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HOF: Wood's impact on NASCAR felt to this day

January 10, 2012, Mark Aumann, NASCAR.com

Leonard Wood, right, and his brother Glen have plenty of history in the Wood Brothers museum in Stuart, Va. (Smyle Media)

Chief mechanic for family team innovated pit stops and changed sport's course

Every time a winning driver thanks his pit crew in Victory Lane, he should include the name of Leonard Wood. As more and more races are decided not by passes on the track but by hundredths of seconds saved on pit road, the strategies and tactics pioneered by Wood and his brother Glen more than four decades ago are now commonplace.

In the early days of the sport, it wasn't unusual for pit stops to make several minutes -- with crewmembers using store-bought jacks and lugwrenches for tire changes. It was Leonard Wood who came to the realization that a huge advantage could be gained with quicker pit stops.

Wood developed the use of pneumatic jacks, worked with the Ingersoll-Rand company to improve their high-impact air wrenches, organized the equipment used during each stop and trained each member of the crew to perform their tasks in precise choreographed moves.

The end result was completed pit stops on the average of 20 seconds -- an eternity in today's lightning-fast stops but considerably faster than anyone else in the sport at the time. Using their revolutionary ideas, the Wood Brothers team was even hired to pit Jim Clark's winning entry in the 1965 Indianapolis 500.

During Leonard Wood's tenure as crew chief -- and primary engine builder -- the Wood Brothers achieved 88 victories and 385 top-10 finishes in 711 starts. For his contributions to the sport, Wood was named as one of five persons nominated this year for possible induction into NASCAR's Hall of Fame.

Growing up as one of five sons on a family farm near Stuart, Va., Wood's mechanical acumen was evident from an early age. All of the Wood boys worked in the garage when they weren't cutting lumber or farming, but it seemed Leonard Wood had a special gift for figuring out how to make vehicles go fast.

He first built a steerable wagon with wooden logs for wheels that would roll downhill. Then at 13, Wood got the idea of putting a washing machine engine on a frame for a motorized cart. Using a series of pulleys and chains -- salvaged from old cars and trucks at his father's shop -- to propel it, Wood was able to reach a top speed of nearly 25 mph.

A part of history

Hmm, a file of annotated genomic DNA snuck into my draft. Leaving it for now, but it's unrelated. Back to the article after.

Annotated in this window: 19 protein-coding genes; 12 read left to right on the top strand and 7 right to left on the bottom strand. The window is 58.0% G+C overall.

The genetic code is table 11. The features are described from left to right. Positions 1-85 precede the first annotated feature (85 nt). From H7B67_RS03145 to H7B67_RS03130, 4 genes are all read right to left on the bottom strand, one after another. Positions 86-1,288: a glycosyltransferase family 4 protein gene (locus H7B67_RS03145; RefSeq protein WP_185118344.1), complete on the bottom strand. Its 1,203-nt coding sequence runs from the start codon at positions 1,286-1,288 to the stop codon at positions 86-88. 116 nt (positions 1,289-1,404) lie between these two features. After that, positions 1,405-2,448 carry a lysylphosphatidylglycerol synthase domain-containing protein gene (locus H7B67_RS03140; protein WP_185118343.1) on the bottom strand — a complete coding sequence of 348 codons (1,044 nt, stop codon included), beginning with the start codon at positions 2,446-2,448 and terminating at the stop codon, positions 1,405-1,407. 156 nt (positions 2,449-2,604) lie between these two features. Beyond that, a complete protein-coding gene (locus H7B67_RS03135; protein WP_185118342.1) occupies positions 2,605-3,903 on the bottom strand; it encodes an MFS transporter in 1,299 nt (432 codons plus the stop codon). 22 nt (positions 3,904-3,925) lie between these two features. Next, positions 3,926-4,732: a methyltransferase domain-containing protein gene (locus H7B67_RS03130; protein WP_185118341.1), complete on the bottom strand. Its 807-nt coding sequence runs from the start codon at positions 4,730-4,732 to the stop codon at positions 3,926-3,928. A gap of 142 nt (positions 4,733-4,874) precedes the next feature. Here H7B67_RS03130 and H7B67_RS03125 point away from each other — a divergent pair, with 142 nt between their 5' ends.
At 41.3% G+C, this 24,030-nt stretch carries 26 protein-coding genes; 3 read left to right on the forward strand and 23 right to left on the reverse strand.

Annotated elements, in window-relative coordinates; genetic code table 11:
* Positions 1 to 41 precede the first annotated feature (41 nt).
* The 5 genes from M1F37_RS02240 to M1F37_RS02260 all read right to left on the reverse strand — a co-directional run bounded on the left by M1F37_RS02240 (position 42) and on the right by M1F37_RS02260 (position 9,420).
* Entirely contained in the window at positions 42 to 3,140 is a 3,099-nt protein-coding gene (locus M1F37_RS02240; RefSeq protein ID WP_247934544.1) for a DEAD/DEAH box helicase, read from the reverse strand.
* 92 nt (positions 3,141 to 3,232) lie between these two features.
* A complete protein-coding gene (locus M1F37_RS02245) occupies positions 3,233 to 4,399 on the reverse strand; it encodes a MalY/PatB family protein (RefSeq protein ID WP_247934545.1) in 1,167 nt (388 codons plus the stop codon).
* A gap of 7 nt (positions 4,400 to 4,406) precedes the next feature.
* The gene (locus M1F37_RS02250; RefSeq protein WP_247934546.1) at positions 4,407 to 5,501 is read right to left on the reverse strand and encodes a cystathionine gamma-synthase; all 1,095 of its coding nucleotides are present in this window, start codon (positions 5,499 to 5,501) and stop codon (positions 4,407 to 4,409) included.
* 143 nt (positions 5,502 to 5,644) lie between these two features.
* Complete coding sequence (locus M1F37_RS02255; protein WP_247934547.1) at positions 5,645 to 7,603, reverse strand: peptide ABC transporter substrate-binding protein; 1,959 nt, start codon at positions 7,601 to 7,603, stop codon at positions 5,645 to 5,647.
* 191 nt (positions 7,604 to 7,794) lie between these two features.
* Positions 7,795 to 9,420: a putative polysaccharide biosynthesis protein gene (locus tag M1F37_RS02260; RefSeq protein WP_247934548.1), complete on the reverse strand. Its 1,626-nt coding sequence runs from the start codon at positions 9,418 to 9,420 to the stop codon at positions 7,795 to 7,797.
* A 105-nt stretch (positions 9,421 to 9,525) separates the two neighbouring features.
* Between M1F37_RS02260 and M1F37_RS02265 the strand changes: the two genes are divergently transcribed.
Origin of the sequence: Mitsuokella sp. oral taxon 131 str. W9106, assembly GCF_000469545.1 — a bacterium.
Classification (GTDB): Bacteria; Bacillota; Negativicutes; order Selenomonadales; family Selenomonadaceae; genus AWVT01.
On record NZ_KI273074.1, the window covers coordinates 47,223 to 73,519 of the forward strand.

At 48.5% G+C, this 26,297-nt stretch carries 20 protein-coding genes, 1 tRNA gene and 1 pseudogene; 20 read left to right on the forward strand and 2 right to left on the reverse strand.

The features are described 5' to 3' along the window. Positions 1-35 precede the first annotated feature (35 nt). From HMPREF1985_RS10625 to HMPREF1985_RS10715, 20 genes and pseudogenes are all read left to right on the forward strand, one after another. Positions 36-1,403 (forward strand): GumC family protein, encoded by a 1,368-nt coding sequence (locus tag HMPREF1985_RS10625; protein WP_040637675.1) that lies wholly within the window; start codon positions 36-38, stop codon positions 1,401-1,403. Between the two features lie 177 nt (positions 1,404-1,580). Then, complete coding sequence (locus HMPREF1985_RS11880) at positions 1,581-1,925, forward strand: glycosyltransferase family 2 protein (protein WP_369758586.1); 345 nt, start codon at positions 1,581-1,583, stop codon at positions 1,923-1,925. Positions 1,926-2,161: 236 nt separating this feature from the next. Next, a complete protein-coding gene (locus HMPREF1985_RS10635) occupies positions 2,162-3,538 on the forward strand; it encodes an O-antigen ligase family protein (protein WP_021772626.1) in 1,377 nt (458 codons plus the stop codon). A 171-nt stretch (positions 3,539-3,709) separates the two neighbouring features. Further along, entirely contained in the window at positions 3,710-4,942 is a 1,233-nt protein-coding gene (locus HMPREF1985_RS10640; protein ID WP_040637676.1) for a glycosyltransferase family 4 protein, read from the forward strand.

A 21-person nominating committee made up of representatives of NASCAR, the Hall of Fame and track owners voted to add H. Clay Earles, Bobby Isaac, Cotton Owens, Les Richter and Leonard Wood to the list of candidates. The Class of 2012 -- which will be inducted into the Hall in January -- includes Cale Yarborough, Darrell Waltrip, Richie Evans, Dale Inman and Glen Wood.

Three of the Wood brothers -- Glen, Leonard and Delano -- caught the racing bug in 1950 from another local lumberman-turner-racer by the name of Curtis Turner. They eventually bought a 1940 Ford and brought the car home, where they used the lower limbs of a century-old beech tree and a chain to create a makeshift hoist. Since the car cost $50, they decided to go with No. 50, which the Woods used until they settled later on the more famous No. 21.

Friend Chris Williams and Glen Wood shared driving duties at first -- and after some early struggles, the team began to run up front at local tracks like Martinsville Speedway and Bowman-Gray Stadium in Winston-Salem. Williams eventually sold his share of the team back to the Woods.

The brothers came to the conclusion that they had the talent and desire to succeed, and evolved their team from a weekend hobby to a professional racing organization -- although most of the employees remained friends and family.

Success in NASCAR certainly didn't happen overnight. Glen Wood's Cup debut at Martinsville in 1953 ended in a 30th-place finish and a $25 share of the purse money. In fact, the Woods didn't find their way to Victory Lane until 1960, when Glen won three times and Speedy Thompson added two more.

But shortly thereafter, Leonard Wood realized the potential of faster pit stops -- and the Woods began winning with regularity and didn't stop. Beginning in 1963, a Wood Brothers car won at least one race a season for 21 consecutive years.

And when David Pearson came on board in 1972, the combination was nearly unstoppable, winning 43 times over seven seasons -- including a memorable last-lap fender-banging duel with Richard Petty in the 1976 Daytona 500.

Glen and Leonard eventually retired from the team and handed it over to Glen's sons, Eddie and Len. Leonard's "go-kart" -- which was stored above the ceiling of the family's race shop -- has been restored to working order and is on display in the Wood Brothers Museum in Stuart.

And with Glen Wood earning induction as a member of the NASCAR Hall of Fame's Class of 2012, it only seems a matter of time before his younger brother joins him there. After all, NASCAR wouldn't be where it is today without the Wood brothers.